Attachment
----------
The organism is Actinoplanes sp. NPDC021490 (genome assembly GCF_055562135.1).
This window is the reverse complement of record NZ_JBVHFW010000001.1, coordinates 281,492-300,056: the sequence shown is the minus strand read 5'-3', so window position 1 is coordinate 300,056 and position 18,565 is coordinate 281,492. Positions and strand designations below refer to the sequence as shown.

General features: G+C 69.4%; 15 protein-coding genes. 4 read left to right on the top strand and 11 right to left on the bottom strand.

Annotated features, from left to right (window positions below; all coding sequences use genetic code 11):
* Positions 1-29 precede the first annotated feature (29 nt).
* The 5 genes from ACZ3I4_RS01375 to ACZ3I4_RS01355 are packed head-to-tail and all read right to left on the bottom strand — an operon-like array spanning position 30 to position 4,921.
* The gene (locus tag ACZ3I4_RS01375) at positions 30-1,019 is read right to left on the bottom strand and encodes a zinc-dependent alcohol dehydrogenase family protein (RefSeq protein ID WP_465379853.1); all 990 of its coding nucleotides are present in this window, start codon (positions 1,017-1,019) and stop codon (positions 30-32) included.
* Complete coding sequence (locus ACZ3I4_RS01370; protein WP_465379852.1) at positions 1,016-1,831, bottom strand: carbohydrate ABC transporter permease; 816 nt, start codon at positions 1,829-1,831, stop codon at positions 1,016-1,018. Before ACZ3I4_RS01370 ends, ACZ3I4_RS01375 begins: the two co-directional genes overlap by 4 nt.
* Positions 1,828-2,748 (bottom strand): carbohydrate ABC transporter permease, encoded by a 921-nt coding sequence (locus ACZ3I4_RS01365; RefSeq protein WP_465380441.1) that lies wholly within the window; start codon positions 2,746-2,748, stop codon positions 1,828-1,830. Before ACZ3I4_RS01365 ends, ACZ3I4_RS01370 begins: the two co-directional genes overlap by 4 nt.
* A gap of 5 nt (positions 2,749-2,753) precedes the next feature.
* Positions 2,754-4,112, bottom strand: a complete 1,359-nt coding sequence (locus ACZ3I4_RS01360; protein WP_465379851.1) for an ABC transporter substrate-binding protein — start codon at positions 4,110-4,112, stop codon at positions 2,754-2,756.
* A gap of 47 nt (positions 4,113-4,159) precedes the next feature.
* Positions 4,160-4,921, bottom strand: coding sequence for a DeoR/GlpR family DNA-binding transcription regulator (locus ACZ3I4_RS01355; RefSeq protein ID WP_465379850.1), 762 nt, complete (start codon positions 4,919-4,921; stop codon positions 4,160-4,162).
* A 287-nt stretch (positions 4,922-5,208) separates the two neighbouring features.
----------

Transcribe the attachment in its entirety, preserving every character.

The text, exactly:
The organism is Actinoplanes sp. NPDC021490 (genome assembly GCF_055562135.1).
This window is the reverse complement of record NZ_JBVHFW010000001.1, coordinates 281,492-300,056: the sequence shown is the minus strand read 5'-3', so window position 1 is coordinate 300,056 and position 18,565 is coordinate 281,492. Positions and strand designations below refer to the sequence as shown.

General features: G+C 69.4%; 15 protein-coding genes. 4 read left to right on the top strand and 11 right to left on the bottom strand.

Annotated features, from left to right (window positions below; all coding sequences use genetic code 11):
* Positions 1-29 precede the first annotated feature (29 nt).
* The 5 genes from ACZ3I4_RS01375 to ACZ3I4_RS01355 are packed head-to-tail and all read right to left on the bottom strand — an operon-like array spanning position 30 to position 4,921.
* The gene (locus tag ACZ3I4_RS01375) at positions 30-1,019 is read right to left on the bottom strand and encodes a zinc-dependent alcohol dehydrogenase family protein (RefSeq protein ID WP_465379853.1); all 990 of its coding nucleotides are present in this window, start codon (positions 1,017-1,019) and stop codon (positions 30-32) included.
* Complete coding sequence (locus ACZ3I4_RS01370; protein WP_465379852.1) at positions 1,016-1,831, bottom strand: carbohydrate ABC transporter permease; 816 nt, start codon at positions 1,829-1,831, stop codon at positions 1,016-1,018. Before ACZ3I4_RS01370 ends, ACZ3I4_RS01375 begins: the two co-directional genes overlap by 4 nt.
* Positions 1,828-2,748 (bottom strand): carbohydrate ABC transporter permease, encoded by a 921-nt coding sequence (locus ACZ3I4_RS01365; RefSeq protein WP_465380441.1) that lies wholly within the window; start codon positions 2,746-2,748, stop codon positions 1,828-1,830. Before ACZ3I4_RS01365 ends, ACZ3I4_RS01370 begins: the two co-directional genes overlap by 4 nt.
* A gap of 5 nt (positions 2,749-2,753) precedes the next feature.
* Positions 2,754-4,112, bottom strand: a complete 1,359-nt coding sequence (locus ACZ3I4_RS01360; protein WP_465379851.1) for an ABC transporter substrate-binding protein — start codon at positions 4,110-4,112, stop codon at positions 2,754-2,756.
* A gap of 47 nt (positions 4,113-4,159) precedes the next feature.
* Positions 4,160-4,921, bottom strand: coding sequence for a DeoR/GlpR family DNA-binding transcription regulator (locus ACZ3I4_RS01355; RefSeq protein ID WP_465379850.1), 762 nt, complete (start codon positions 4,919-4,921; stop codon positions 4,160-4,162).
* A 287-nt stretch (positions 4,922-5,208) separates the two neighbouring features.